II. The Shifting Landscape of Anti-SLAPP Statutes

Anti-SLAPP (“strategic lawsuits against public participation”) statutes are a mainstay in short seller litigation. These statutes are meant to serve as an “efficient procedural mechanism” for disposing of meritless claims predicated on First Amendment-protected activities.[7] Short sellers playing defense commonly seek refuge in these statutes, hoping to achieve quick dismissal of lawsuits based on short reports. Accordingly, a company planning an offensive move against a short seller should become familiar with these statutes—and how best to avoid them.

In our previous article, we stressed the importance of having an acute understanding of key differences in the law across jurisdictions in which you might bring suit. Anti-SLAPP statutes are a critical component of this understanding because they vary significantly by state. While many states have robust anti-SLAPP statutes—including New York, California, and Texas—other states lack them entirely. And among those states with anti-SLAPP statutes, their breadth can vary.  New York, for example, recently amended its anti-SLAPP statute to broaden the scope of lawsuits requiring a showing of actual malice.[8] Courts have held that the amended statute extends broader protection than the First Amendment.[9]  

Anti-SLAPP statutes may also inform a company’s decision whether to sue in state vs. federal court. Federal circuit courts have split on whether anti-SLAPP statutes apply in federal court.[10] Some courts of appeals have held that the answer varies by statute. The Fifth Circuit, for example, has held that Louisiana’s anti-SLAPP statute applies in federal court, while Texas’s does not.[11] The Second Circuit is currently considering whether New York’s recently amended anti-SLAPP statute applies in federal court.[12]

A company contemplating suit against a short seller should (1) carefully examine the scope of anti-SLAPP statutes in relevant states and (2) determine whether federal courts sitting in each state would apply those statutes. Anti-SLAPP statutes can be a powerful tool for short sellers. Their existence and applicability in relevant jurisdictions is thus an important consideration for a company deciding where to sue a short seller.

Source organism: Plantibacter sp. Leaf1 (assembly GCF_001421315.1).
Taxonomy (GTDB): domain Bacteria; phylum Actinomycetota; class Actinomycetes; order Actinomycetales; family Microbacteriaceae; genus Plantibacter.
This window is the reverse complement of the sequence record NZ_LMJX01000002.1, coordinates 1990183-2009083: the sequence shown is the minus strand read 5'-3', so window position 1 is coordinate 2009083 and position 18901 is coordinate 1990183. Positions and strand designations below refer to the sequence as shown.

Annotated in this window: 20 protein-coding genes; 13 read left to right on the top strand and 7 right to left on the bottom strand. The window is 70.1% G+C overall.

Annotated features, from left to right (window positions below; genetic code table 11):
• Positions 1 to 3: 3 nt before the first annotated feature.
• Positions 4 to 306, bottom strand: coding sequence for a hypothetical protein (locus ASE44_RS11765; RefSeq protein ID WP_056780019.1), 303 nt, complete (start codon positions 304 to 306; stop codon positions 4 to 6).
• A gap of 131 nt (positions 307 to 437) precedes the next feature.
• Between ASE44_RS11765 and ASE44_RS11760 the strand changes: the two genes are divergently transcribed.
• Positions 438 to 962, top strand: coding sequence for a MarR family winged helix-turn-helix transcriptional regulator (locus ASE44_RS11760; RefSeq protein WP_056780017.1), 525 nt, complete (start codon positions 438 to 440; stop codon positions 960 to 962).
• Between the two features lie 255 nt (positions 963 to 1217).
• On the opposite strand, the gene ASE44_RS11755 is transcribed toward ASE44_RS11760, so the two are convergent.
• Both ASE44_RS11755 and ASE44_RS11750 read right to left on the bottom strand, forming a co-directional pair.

III. Short Sellers Facing Enhanced Regulatory Scrutiny

In our previous article, we noted that companies facing short attacks should consider referrals to federal or state regulatory bodies with jurisdiction over market manipulating short sellers. New developments at the Department of Justice and the Securities & Exchange Commission suggest that regulators may be increasingly welcoming to such referrals.

Late last year, news outlets reported that the DOJ had opened a criminal investigation into whether short sellers were illegally conspiring to push stock prices down through short reports and illegal trading tactics such as “spoofing” and “scalping.”[13] Targets of the investigation include Carson Block, founder of Muddy Waters Research, and Andrew Left, founder of Citron Research. While no charges have been brought, the DOJ has reportedly issued dozens of subpoenas, and both Block and Left have received search warrants.[14]